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AOC lacked policy for Breidenthal account

A public organization that set up a special bank account for Jackson County Commissioner Doug Breidenthal acknowledged Friday it failed to have a written policy before he started depositing funds and making withdrawals.

“AOC (Association of Oregon Counties) does not currently have a written policy regarding these campaign accounts,” Rob Bovett, legal counsel for the AOC, said in a response to a series of public record requests from the Mail Tribune. “I think it's safe to say that is most likely to change.”

Over the past 20 years, the AOC has set up only two similar accounts, both for commissioners vying for a higher office than the one Breidenthal was seeking. Breidenthal was the first one to receive a debit card, according to AOC officials.

The Oregon Government Ethics Commission is currently reviewing a 37-page complaint filed by Jackson County on Oct. 22 that asks for an inquiry into the possibility of “undue influence” because of $10,500 in contributions received by Breidenthal from groups that have contracts or seek decisions from the Board of Commissioners. A separate inquiry also has been initiated by the Oregon Department of Justice. 

Breidenthal set up a special account under the Association of Oregon Counties that was designed to help him get elected to a little-known group, Western Interstate Region, which is affiliated with the National Association of Counties. The Friends of Doug Breidenthal account is separate from an identically named account that Breidenthal used when he ran for commissioner in 2012.

The county recently discovered that Breidenthal’s WIR account had accumulated $10,500 in contributions in 2014, ranging from $500 to $2,000, from about a dozen groups, including the Cow Creek Band of Umpqua Tribe of Indians and the Coquille Indian Tribe. On Sept. 21, 2015, Breidenthal received $2,000 from Murphy Lumber, bringing the total contributions to $12,500. The AOC account is not subject to the disclosure rules regarding political campaigns in Oregon.

Breidenthal has said repeatedly the account was used only for purposes of running for office with the WIR and potentially for a bid on the Association of Oregon Counties.

The county requires any gifts or contributions made to a county commissioner in excess of $50 be reported to avoid any question of undue influence. Breidenthal has said he is exempt from this reporting requirement because the contributions didn’t benefit him personally.

Breidenthal also has come under criticism for $73,000 in travel expenses over the past three years for trips to Hawaii, Alaska and other places for various conferences. He has missed more than 30 commissioner meetings so far this year.

The county is reviewing Breidenthal’s travel expenses to determine whether he received any duplicate reimbursements.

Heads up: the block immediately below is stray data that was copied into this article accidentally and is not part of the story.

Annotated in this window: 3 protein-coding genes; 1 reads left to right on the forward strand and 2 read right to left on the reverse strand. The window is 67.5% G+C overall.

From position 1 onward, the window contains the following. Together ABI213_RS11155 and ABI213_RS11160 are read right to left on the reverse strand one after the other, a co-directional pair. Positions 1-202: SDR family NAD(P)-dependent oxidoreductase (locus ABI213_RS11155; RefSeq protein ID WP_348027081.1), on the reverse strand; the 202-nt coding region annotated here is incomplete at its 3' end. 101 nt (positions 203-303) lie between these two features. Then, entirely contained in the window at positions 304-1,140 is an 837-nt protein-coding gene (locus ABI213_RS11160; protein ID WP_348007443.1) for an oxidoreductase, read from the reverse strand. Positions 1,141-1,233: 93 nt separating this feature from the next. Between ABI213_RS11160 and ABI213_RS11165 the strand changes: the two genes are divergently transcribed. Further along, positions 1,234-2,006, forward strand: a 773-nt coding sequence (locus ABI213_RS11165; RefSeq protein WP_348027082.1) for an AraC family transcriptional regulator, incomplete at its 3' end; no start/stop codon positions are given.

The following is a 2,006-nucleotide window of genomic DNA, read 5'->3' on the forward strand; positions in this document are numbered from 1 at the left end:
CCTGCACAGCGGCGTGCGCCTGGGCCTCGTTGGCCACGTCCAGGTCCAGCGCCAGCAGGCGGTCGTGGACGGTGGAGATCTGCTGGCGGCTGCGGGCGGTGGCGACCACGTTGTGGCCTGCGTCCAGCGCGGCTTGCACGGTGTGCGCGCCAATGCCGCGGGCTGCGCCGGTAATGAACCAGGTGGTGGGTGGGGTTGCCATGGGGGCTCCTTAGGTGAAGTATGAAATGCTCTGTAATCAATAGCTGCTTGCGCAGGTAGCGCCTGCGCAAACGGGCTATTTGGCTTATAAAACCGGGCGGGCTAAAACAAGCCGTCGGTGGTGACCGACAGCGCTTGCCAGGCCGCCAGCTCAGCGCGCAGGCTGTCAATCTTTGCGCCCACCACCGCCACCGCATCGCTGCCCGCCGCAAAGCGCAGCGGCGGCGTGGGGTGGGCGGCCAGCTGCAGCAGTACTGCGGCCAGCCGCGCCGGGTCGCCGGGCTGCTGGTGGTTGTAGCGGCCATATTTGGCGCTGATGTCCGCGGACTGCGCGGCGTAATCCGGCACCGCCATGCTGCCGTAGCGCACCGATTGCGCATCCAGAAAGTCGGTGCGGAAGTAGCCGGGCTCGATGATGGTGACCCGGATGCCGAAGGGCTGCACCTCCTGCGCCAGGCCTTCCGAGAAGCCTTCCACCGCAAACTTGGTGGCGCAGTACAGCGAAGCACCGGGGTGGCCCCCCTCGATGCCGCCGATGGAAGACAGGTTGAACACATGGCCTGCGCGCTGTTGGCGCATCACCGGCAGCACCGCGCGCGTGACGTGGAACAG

Breidenthal's run for the WIR board seat included a hospitality suite at the Hilton Hotel during the WIR's meeting in Anchorage, Alaska, that cost $3,441. The suite was for 30 people and included seafood platters and a bar tab of $1,000.

Many of the checks made into the Friends of Doug Breidenthal account, managed by the AOC, were written with Breidenthal’s Medford address rather than the AOC address listed on the Wells Fargo checking account. However, the checks were deposited into the AOC Friends of Doug Breidenthal account.

Breidenthal is the first commissioner in the past 20 years to have an AOC account for his bid to become first vice president of the Western Interstate Region.

In 2003, former Umatilla County Commissioner Bill Hansell raised $105,750 in an AOC account to run for the National Association of Counties as second vice president. He won and was later elected president.

In 2012, Tillamook County Commissioner Tim Josi raised $31,036 in an AOC account for second vice president on the AOC board. Josi lost his bid for that position.

Breidenthal began receiving donations for his WIR bid prior to the creation of the AOC account. Breidenthal was an authorized signer on the account.

The AOC instructed Breidenthal in a March 20, 2014, email to make sure checks written to the account used the AOC’s current mailing address.

On March 21, Kimi Wong, fiscal services manager for the AOC, told Breidenthal she would have the forms ready for him to sign to create the account.

Breidenthal responded by email later that day by stating, “Please use the Doug Breidenthal for WIR for the account name. Only a limited amount of checks would be necessary. What would be useful is a debit card for tracking and online purchases.”

However, Laura Cleland, spokeswoman for the AOC, said her organization was unclear about many of the debit card withdrawals.

Some check contributions were made to the AOC and others were donated directly to Breidenthal.

For instance, a $500 check from Murphy Lumber dated April 14, 2014, was written to Breidenthal at his home address. Another $500 check from Rogue Valley Properties was also written to Breidenthal at his home address.

Bovett, the AOC’s counsel, said, “It’s not uncommon for donors to write it (the check) to the candidate, as long as it gets deposited to the campaign account.”

Bovett said he hasn’t seen any evidence that funds were not being used properly. “But I have not looked at it from all the angles that other persons are looking at it,” he said.

In January, the AOC board likely will look at creating policies regarding campaign accounts, Bovett said.

Reach reporter Damian Mann at 541-776-4476 or dmann@mailtribune.com. Follow him on Twitter @reporterdm.